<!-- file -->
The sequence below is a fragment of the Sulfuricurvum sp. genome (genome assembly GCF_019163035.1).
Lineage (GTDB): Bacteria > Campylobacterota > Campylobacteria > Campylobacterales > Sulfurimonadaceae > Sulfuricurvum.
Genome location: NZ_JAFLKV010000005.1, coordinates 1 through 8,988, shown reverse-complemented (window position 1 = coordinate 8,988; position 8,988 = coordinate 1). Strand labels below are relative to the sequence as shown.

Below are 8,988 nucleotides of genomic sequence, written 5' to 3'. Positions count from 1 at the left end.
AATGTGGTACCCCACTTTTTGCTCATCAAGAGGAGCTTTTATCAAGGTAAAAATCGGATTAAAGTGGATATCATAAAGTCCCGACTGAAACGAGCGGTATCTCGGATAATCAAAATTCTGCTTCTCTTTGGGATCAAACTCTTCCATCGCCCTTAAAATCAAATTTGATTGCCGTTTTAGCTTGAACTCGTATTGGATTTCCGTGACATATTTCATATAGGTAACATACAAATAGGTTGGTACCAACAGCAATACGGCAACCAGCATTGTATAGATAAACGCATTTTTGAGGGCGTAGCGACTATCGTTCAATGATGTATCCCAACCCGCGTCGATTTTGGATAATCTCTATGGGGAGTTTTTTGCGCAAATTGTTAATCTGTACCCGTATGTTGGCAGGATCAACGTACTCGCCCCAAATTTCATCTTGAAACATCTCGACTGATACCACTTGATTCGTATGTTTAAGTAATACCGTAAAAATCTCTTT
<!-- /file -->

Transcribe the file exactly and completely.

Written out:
The sequence below is a fragment of the Sulfuricurvum sp. genome (genome assembly GCF_019163035.1).
Lineage (GTDB): Bacteria > Campylobacterota > Campylobacteria > Campylobacterales > Sulfurimonadaceae > Sulfuricurvum.
Genome location: NZ_JAFLKV010000005.1, coordinates 1 through 8,988, shown reverse-complemented (window position 1 = coordinate 8,988; position 8,988 = coordinate 1). Strand labels below are relative to the sequence as shown.

Below are 8,988 nucleotides of genomic sequence, written 5' to 3'. Positions count from 1 at the left end.
AATGTGGTACCCCACTTTTTGCTCATCAAGAGGAGCTTTTATCAAGGTAAAAATCGGATTAAAGTGGATATCATAAAGTCCCGACTGAAACGAGCGGTATCTCGGATAATCAAAATTCTGCTTCTCTTTGGGATCAAACTCTTCCATCGCCCTTAAAATCAAATTTGATTGCCGTTTTAGCTTGAACTCGTATTGGATTTCCGTGACATATTTCATATAGGTAACATACAAATAGGTTGGTACCAACAGCAATACGGCAACCAGCATTGTATAGATAAACGCATTTTTGAGGGCGTAGCGACTATCGTTCAATGATGTATCCCAACCCGCGTCGATTTTGGATAATCTCTATGGGGAGTTTTTTGCGCAAATTGTTAATCTGTACCCGTATGTTGGCAGGATCAACGTACTCGCCCCAAATTTCATCTTGAAACATCTCGACTGATACCACTTGATTCGTATGTTTAAGTAATACCGTAAAAATCTCTTT